Unicom Floats Into Cloud With Tencent, Alibaba
Unicom Group, the second largest of the nation’s three wireless carriers, announced separate new initiatives with internet giants Alibaba Group Holding Ltd. and Tencent Holdings Ltd., in its first projects since rolling out a plan to become more dynamic by working with private sector partners.
Both initiatives will come in the cloud computing space, which allows people to compute and store information using off-site servers operated by independent third-parties. Tencent and Alibaba are both aggressively developing such cloud-related services, while Unicom owns the necessary infrastructure to operate such services.
Unicom took on Tencent, Alibaba and 12 other partners in August as part of Beijing’s mixed-ownership reform pilot program designed to make big state-owned enterprises more dynamic by pairing them with more nimble private sector firms. In exchange for their participation, the private sector companies also got to buy strategic stakes totaling 35% of Unicom’s Shanghai listed unit.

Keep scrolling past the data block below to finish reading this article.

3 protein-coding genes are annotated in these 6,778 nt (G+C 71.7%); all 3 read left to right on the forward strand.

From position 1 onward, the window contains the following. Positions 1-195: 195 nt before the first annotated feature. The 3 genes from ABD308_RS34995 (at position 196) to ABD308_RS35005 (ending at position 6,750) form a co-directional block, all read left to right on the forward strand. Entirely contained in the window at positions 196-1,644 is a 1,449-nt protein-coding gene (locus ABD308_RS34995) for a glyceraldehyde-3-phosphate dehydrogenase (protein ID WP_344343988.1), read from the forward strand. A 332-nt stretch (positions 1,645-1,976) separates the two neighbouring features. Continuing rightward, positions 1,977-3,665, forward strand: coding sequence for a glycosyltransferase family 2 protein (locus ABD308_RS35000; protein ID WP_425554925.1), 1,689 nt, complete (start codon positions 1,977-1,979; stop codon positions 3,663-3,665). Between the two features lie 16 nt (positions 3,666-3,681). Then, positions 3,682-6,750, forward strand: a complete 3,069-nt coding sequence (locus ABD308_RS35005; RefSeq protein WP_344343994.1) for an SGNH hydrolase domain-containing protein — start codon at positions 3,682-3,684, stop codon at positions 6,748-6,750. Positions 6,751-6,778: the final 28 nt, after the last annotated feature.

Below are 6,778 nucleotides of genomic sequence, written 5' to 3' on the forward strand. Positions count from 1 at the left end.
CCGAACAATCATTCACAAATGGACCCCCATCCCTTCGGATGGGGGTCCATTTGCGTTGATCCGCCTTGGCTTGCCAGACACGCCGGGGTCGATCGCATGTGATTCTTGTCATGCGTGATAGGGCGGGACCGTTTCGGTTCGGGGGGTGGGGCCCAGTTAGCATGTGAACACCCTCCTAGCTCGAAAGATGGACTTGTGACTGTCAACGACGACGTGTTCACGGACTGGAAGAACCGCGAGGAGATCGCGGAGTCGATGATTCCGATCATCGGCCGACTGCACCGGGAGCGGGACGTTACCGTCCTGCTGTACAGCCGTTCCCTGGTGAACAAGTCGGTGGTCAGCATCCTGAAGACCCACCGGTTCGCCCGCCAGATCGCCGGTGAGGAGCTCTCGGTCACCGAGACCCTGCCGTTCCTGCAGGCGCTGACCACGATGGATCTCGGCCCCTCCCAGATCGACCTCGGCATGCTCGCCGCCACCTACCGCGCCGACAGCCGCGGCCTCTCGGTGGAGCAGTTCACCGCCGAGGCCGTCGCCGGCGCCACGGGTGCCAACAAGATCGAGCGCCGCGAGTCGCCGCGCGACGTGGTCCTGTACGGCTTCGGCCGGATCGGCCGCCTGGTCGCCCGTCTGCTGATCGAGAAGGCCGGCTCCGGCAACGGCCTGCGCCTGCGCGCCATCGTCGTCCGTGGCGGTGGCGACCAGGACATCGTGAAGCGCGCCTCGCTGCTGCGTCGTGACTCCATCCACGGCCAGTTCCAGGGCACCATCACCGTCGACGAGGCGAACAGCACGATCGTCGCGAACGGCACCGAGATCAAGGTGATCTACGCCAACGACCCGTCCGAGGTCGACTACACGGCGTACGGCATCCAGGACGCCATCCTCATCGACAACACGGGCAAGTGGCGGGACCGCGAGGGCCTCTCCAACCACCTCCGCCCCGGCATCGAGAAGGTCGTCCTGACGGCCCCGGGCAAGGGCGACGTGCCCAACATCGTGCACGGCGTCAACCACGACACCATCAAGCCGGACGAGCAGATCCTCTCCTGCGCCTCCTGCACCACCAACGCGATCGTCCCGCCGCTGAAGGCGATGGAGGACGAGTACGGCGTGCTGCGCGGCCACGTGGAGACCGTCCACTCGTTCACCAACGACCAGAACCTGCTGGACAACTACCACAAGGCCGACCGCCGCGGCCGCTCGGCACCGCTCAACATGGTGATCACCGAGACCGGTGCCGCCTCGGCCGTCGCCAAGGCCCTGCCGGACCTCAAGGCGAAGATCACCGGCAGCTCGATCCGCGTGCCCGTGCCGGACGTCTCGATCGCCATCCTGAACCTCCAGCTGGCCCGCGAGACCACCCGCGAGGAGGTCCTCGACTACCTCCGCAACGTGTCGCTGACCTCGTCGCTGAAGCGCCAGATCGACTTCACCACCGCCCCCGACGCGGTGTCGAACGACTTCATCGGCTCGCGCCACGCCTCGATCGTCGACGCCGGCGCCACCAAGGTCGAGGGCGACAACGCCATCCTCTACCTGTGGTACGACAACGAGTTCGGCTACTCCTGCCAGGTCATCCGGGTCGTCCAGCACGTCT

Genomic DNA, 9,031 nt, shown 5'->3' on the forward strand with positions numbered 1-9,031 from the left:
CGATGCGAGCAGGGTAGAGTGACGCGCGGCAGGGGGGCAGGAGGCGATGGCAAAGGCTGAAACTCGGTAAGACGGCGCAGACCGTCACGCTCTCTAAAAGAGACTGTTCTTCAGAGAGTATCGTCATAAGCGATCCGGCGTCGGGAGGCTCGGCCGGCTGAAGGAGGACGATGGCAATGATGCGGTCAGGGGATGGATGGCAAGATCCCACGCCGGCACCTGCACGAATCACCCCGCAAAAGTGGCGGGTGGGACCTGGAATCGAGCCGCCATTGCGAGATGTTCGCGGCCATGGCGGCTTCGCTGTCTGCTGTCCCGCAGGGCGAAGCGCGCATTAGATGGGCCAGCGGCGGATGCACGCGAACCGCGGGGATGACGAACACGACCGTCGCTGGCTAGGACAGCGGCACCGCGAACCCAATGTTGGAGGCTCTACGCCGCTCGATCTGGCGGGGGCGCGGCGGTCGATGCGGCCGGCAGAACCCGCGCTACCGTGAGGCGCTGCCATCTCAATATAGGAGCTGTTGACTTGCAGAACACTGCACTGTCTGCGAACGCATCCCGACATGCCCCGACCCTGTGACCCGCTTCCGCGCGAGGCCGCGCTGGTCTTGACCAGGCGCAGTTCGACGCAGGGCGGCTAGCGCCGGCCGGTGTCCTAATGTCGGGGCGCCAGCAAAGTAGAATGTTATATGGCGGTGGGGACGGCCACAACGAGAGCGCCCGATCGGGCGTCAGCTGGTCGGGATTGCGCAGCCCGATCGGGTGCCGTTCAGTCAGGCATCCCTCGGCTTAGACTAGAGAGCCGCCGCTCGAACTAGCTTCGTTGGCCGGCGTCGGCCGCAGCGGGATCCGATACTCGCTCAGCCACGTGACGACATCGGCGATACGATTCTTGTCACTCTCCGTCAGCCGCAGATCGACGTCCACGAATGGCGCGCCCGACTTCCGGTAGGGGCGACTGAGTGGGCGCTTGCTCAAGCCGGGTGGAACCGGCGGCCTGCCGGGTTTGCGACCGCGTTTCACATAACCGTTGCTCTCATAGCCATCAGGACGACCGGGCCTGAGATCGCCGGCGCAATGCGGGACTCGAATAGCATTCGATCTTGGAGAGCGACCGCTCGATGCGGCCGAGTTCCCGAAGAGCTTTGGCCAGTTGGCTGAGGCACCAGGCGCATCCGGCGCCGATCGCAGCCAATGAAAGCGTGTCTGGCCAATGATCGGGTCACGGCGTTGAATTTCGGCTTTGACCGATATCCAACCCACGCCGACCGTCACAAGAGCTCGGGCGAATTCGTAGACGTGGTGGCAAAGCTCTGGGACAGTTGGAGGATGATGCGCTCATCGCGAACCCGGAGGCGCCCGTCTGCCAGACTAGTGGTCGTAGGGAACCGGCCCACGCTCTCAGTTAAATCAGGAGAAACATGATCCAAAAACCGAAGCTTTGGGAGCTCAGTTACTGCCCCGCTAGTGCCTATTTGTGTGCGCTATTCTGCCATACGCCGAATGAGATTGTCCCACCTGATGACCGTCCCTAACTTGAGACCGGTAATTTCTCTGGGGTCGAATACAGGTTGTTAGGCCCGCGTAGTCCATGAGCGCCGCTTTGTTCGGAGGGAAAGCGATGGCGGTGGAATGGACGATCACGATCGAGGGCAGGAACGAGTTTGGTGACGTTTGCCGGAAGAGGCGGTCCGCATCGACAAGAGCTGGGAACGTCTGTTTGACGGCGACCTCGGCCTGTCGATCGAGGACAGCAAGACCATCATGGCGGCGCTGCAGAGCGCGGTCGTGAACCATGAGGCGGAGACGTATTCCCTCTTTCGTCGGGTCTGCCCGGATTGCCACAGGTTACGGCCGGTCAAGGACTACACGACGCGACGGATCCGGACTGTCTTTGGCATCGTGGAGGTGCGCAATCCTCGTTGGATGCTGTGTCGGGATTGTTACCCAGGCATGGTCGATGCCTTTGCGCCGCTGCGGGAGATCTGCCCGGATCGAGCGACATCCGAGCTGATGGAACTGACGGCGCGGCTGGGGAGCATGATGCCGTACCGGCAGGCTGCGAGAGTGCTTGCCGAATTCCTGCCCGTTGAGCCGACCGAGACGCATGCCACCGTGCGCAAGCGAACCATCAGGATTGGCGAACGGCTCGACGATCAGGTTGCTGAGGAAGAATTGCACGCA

“This is the first major project of the collaboration,” Unicom said in a posting on its microblog on Friday announcing the Tencent project. “It is also a strong uniting with Tencent after the mixed-ownership reform plan, and is the first step of ushering in deep, strategic cooperation.”
Unicom disclosed the Alibaba project in a separate but similar announcement on its microblog the same day.
The collaboration deal with Tencent contains three specific areas of cloud computing. The first will follow a “public cloud for everyone” approach and offer general data center and cloud computing products and services. The second involves the development of specialty cloud products and services, and the third area covers products and services for cloud security.
The Alibaba plan described the development of a similar suite of products and services.
Unicom was the first telecoms company chosen to participate in Beijing’s mixed-ownership reform plan, alongside firms from a range of other industries. Each must craft a plan to sell strategic stakes in itself to private sector partners, who then are supposed to work together to make more commercial-oriented products and services.
China’s massive state-owned enterprises are the legacy of its socialist past, and are often slow-moving and bureaucratic as they operate in state-granted monopolies like telecoms services. As part of its drive to make those corporate giants more commercially viable, Beijing has also ordered them to slim down and simplify their structures, a task that Unicom has also already begun.
Contact reporter Yang Ge (firstname.lastname@example.org)
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